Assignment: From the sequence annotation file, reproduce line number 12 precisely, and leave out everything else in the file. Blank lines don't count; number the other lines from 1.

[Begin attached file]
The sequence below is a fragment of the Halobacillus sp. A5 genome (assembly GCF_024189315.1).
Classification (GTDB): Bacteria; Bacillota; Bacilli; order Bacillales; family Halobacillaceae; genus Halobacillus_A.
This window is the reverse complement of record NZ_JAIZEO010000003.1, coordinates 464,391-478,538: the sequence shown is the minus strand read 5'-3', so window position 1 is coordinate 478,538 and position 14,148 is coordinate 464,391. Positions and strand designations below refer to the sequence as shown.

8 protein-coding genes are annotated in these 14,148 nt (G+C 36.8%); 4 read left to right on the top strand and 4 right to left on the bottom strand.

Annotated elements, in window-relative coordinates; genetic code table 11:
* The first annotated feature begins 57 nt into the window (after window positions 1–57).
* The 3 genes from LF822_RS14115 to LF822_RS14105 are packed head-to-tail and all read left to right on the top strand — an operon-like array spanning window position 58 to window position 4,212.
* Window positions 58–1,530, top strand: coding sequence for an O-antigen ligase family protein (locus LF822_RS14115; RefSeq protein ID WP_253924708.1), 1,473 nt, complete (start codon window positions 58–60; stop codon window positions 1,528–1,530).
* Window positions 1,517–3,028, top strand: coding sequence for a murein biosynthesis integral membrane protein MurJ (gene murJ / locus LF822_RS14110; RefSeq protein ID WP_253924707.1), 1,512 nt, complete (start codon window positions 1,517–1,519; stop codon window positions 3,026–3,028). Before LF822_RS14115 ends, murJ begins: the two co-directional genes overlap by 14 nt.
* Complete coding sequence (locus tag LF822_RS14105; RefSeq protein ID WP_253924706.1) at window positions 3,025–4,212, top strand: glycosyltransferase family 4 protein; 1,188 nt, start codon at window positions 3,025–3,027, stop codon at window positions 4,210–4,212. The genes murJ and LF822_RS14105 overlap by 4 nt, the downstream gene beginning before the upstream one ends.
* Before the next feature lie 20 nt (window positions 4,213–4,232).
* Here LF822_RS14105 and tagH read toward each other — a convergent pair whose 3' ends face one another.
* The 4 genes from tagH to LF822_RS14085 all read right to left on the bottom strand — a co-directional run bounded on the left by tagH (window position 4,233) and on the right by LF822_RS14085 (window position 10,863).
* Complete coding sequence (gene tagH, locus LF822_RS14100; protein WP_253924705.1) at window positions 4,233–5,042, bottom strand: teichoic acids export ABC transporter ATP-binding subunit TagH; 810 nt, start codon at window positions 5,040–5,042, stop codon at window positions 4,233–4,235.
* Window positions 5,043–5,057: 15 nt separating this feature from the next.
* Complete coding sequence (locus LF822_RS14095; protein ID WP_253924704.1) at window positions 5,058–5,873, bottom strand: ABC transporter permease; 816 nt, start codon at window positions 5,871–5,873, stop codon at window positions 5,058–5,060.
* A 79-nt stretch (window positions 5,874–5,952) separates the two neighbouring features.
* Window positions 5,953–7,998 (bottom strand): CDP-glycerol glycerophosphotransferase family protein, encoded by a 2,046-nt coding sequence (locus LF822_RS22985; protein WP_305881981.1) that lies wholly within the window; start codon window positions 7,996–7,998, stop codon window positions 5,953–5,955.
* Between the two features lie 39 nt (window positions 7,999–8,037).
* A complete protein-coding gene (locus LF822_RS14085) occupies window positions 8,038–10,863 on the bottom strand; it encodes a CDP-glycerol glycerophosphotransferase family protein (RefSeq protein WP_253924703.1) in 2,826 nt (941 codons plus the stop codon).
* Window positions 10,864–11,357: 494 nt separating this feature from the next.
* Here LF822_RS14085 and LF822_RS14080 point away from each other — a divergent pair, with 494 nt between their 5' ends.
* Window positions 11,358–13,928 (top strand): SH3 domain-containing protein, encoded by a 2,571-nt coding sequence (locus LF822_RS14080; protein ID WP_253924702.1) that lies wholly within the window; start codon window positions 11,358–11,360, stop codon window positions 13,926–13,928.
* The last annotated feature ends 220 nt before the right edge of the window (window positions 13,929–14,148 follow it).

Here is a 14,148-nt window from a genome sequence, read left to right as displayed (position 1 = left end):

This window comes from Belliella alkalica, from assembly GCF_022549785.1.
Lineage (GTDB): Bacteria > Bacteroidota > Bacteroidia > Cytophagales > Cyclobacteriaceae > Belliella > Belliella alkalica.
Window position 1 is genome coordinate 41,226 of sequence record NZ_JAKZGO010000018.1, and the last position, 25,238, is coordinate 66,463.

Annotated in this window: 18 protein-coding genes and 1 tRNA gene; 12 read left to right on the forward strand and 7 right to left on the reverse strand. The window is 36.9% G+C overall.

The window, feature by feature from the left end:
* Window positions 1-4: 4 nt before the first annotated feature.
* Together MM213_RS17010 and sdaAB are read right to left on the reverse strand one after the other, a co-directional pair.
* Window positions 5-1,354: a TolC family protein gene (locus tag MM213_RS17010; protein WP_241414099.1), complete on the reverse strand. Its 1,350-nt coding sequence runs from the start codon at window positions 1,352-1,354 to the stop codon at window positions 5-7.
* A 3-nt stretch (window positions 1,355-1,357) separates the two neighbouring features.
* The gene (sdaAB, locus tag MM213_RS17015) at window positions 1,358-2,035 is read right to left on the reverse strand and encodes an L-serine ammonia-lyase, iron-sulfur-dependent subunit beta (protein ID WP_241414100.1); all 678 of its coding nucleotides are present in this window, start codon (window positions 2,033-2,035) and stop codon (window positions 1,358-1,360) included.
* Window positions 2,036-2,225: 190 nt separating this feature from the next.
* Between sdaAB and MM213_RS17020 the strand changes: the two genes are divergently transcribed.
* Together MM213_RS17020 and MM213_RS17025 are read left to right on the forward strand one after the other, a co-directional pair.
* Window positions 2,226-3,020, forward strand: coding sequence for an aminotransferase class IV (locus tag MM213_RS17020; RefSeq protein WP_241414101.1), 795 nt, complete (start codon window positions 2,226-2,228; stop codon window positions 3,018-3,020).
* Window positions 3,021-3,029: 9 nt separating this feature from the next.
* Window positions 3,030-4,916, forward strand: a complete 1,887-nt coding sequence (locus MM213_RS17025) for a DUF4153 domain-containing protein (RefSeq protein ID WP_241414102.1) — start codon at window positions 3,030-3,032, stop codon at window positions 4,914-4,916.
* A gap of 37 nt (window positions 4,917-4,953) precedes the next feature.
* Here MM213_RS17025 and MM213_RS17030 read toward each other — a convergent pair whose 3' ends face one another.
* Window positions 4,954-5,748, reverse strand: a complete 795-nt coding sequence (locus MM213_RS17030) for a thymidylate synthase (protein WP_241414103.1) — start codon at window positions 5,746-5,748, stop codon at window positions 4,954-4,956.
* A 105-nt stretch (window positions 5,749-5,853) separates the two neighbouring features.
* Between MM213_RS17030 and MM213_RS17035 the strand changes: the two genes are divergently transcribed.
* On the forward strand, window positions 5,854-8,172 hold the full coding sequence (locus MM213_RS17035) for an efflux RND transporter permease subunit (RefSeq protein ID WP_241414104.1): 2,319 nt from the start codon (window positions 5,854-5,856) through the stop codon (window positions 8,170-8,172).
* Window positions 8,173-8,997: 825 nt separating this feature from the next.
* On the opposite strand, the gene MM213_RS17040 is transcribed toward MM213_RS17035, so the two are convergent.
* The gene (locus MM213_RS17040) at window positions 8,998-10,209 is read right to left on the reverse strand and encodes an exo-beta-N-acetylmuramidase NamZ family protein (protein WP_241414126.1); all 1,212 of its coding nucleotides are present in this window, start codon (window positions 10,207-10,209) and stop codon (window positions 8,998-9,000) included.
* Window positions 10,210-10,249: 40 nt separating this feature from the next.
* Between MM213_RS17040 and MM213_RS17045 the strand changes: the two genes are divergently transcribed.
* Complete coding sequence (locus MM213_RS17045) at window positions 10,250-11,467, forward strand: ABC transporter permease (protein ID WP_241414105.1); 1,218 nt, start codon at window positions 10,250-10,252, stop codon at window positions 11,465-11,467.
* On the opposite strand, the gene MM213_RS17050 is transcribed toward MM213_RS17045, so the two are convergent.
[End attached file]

* Here LF822_RS14105 and tagH read toward each other — a convergent pair whose 3' ends face one another.